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How the project was reported

WASHINGTON—Knight Ridder newspapers' investigation into the performance of the Department of Veterans Affairs is based in part on documents and databases that the agency released only after Knight Ridder sued the VA in federal court.

The lawsuit, filed in early November in the U.S. District Court in Washington, said the VA "has gone to extraordinary lengths to frustrate public access" to agency information. The suit demanded the release of documents and that the VA pay Knight Ridder's legal expenses.

The suit is pending, although the VA has begun to release some information. Included are documents that reveal the agency's limited efforts to oversee nonprofit veterans service organizations, as well as databases that show how VA regional offices award disability checks at different rates.

The lawsuit was filed after the VA repeatedly refused to answer basic questions, declined to make officials available for interviews and denied access to information that would document how well the VA serves America's veterans.

During one October interview, VA General Counsel Tim S. McClain conceded that "we have not provided you with everything to which you are entitled."

Knight Ridder reporters filed 30 requests and appeals under the federal Freedom of Information Act, the law that mandates that certain government records be made available to the public.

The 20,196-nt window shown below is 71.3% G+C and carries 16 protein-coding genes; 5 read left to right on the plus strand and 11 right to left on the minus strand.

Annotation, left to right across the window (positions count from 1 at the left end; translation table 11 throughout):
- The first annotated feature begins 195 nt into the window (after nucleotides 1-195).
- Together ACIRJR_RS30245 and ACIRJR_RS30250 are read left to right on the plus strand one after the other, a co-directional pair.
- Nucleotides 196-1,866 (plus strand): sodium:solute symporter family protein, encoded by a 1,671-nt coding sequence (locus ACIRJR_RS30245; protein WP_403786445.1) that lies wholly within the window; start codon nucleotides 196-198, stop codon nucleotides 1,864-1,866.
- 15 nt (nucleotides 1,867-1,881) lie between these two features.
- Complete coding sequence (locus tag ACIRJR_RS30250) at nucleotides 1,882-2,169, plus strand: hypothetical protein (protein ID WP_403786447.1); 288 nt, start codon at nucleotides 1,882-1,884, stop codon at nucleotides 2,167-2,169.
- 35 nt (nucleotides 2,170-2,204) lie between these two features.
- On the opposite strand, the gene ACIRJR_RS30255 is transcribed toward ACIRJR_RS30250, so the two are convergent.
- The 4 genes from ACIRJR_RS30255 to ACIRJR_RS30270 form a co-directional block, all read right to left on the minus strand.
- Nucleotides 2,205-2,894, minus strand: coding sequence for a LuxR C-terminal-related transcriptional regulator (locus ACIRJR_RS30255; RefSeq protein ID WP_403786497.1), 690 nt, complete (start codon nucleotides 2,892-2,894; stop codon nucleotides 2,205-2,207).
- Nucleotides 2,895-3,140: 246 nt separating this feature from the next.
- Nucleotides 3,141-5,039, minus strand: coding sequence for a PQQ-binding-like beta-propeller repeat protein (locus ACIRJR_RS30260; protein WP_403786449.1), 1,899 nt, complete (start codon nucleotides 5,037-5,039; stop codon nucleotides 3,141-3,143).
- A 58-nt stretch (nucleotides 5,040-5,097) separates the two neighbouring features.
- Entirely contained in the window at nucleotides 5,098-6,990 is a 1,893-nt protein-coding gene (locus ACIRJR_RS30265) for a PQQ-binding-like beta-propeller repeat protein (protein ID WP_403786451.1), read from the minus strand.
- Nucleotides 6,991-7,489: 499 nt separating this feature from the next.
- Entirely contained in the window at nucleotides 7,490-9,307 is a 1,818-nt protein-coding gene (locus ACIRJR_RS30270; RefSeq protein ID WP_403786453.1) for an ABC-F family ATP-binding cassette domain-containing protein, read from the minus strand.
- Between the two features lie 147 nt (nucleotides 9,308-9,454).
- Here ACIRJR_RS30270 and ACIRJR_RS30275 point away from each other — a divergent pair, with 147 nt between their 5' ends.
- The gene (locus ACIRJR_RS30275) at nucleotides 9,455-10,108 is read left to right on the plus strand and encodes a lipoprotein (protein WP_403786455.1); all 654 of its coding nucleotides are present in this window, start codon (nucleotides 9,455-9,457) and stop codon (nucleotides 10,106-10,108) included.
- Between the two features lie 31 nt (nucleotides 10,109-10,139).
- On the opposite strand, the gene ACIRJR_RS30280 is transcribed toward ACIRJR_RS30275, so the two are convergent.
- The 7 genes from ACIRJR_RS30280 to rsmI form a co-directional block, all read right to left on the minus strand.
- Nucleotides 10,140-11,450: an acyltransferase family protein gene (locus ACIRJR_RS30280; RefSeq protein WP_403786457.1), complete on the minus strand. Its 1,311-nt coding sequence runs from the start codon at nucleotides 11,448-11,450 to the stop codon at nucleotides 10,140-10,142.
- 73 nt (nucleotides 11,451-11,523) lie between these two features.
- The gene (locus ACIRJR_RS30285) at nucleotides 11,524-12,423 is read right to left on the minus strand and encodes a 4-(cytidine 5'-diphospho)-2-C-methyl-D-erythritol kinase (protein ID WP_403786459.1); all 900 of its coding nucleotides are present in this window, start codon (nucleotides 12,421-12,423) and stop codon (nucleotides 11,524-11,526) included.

The agency denied some of the requests and never responded to others. At one point, after Knight Ridder had requested a small number of documents, the VA said it would make the information available only if Knight Ridder paid $41,250 to have photocopies made of an estimated 275,000 pages that might contain the requested information.

To prepare this report, Knight Ridder also interviewed veterans, their families and their representatives from around the country; surveyed all 50 of the state agencies that also assist veterans; surveyed all the major nonprofit veterans organizations; and reviewed records from the courts that handle veterans' appeals.

Among a half-dozen computer databases reviewed were the annual survey the VA conducts to assess veterans' satisfaction; the file of 3.4 million veterans claims currently being paid; and 900,000 veterans appeals records from the past decade.


(c) 2005, Knight Ridder/Tribune Information Services.

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